KensRedZed
(Sub-junior Member)


Registration Date: 8th-Sep-20
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Local Time: 24th-May-22 at 03:24 PM
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Additional Info About KensRedZed
Favourite Slot Car:
Chaparral 2D
Favourite Track Type:
Routed wood
Favourite Motor Sport:
Le Mans - CanAm
Gender:
Male
KensRedZed's Most Liked Post
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RE: Scratch building an aluminum chassis 11
Thread Subject Forum Name
Scratch building an aluminum chassis Scratch Building
Post Message
I mark the area around the guide hole with a large permanent marker. Then set my callipers to 1.65mm and scribe a line around the guide hole. This is my safety zone. Cut too close to this line and the chassis is scrap. I've already scrapped several chassis that were 95% finished. Oops.

Take your time with this area. I use a combination of bandsaw for rough cuts, and a quality hand file to finish it off.

[attachment=11087]
[attachment=11088]

I install a sample body post at the rear of the chassis and mark around it. Then draw lines for the bandsaw. The sanding disk is used to give it that "store bought" look.

[attachment=11089]
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Every once in a while I'll substitute a Slot.It guide for an NSR. The NSR guide can turn a bit more when the guide is very close to the axle.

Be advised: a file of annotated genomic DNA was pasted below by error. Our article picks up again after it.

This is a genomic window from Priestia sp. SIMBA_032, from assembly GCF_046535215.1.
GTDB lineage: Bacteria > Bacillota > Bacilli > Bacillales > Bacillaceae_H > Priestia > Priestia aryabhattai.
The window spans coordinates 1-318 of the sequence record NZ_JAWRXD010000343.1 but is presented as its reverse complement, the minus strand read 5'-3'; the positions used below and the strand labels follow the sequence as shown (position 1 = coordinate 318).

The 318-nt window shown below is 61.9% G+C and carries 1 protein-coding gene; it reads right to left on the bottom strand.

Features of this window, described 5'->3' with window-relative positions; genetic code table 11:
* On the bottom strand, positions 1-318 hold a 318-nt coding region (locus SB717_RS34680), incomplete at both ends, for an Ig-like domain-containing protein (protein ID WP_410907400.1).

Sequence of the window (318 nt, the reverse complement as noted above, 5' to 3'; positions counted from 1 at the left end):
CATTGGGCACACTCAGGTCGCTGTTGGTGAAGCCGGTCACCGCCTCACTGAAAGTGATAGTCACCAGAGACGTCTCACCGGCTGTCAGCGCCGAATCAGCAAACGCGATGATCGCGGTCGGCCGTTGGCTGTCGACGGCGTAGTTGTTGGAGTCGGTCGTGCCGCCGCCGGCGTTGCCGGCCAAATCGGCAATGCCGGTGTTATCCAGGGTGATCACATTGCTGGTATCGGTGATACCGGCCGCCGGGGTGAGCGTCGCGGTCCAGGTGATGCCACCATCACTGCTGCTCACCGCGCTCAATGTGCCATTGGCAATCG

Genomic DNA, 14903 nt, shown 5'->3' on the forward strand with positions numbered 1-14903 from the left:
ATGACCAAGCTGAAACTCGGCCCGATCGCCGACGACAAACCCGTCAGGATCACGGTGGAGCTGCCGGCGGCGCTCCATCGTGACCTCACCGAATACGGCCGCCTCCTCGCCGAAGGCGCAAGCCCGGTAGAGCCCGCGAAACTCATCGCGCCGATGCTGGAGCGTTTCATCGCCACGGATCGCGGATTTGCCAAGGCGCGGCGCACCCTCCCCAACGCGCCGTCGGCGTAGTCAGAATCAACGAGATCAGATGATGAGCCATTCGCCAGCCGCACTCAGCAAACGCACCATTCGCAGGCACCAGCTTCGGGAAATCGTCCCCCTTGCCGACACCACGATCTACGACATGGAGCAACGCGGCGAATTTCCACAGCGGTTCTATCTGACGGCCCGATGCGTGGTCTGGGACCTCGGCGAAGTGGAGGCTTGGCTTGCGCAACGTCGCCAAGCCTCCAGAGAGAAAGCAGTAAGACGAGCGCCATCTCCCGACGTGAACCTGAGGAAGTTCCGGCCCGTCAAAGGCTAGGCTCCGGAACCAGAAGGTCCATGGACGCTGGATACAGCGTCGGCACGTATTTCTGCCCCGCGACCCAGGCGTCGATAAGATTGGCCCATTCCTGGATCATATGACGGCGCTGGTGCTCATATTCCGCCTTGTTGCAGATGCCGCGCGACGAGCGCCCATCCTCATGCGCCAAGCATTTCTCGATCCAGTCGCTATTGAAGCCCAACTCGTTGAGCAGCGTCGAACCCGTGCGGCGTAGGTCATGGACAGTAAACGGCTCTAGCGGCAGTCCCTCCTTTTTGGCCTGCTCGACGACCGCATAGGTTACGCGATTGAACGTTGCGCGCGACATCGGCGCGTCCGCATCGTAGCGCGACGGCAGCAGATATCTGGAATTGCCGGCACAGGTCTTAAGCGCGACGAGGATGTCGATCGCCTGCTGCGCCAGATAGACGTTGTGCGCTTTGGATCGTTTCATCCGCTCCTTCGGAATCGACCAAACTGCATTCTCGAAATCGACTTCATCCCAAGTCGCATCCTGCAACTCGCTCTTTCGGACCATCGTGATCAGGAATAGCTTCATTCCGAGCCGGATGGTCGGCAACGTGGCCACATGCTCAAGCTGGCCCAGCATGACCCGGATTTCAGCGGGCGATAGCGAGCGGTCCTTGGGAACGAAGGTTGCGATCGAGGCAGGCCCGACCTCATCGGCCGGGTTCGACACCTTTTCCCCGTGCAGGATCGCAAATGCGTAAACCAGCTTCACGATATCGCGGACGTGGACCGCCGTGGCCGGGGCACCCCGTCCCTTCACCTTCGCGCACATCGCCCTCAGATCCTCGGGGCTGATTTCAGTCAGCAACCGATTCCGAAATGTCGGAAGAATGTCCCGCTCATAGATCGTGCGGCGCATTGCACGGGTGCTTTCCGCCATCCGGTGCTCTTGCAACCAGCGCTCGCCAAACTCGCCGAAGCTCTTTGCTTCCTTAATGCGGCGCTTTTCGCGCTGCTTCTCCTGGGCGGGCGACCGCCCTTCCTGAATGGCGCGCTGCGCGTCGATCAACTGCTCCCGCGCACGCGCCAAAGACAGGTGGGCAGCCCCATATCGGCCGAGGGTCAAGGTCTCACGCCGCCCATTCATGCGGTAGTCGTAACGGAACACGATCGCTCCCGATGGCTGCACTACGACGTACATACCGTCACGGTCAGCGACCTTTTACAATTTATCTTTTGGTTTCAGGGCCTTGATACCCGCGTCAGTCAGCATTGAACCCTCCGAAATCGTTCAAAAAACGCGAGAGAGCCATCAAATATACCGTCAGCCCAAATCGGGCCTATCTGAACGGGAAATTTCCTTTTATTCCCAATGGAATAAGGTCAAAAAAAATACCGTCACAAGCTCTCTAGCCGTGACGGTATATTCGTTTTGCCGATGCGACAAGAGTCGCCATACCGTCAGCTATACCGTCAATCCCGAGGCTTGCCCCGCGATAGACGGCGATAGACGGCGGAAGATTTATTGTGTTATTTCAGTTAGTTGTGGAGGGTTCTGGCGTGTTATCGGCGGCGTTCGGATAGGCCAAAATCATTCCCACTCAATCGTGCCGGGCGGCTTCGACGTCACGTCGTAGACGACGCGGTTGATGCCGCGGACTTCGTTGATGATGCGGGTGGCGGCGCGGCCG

[attachment=11095]
[attachment=11096]

Chassis is assembled. The motor is glued in with 5-minute epoxy. This method of fastening the motor freaks a few slot car people out. But I'm an old RC aircraft guy and this works so well, that a lot of members in my slot car club now glue motors in too. Water flows downhill. It's hard to fight simplicity. It's now a well proven method.

[attachment=11097]
[attachment=11098]

Body posts are attached to the chassis and tested for overall body height. The posts are removed and shortened slightly and re-tested many times until the body sits at a proper height. Once they are too short. It's a bit late to go back and add material. Once the body sits properly. They are epoxied to the inside of the body.

[attachment=11103]

These two cars were used for this tutorial. Lightweight aluminum chassis's still require weight to be added to corner properly. Either brass, or stick-on lead works great. Note that a relief had to be cut in the Triumph chassis to make room for the crown gear. Some cars have short tires, or tall gears and require a crown gear relief slot. It's simply 3-holes drilled in a row, and then file finished to fit.

[attachment=11099]
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Always remember to put safety first when machining anything. Safety glasses are a must when drilling into metal.

Best of luck with your build!!!

Thank you very kindly for looking.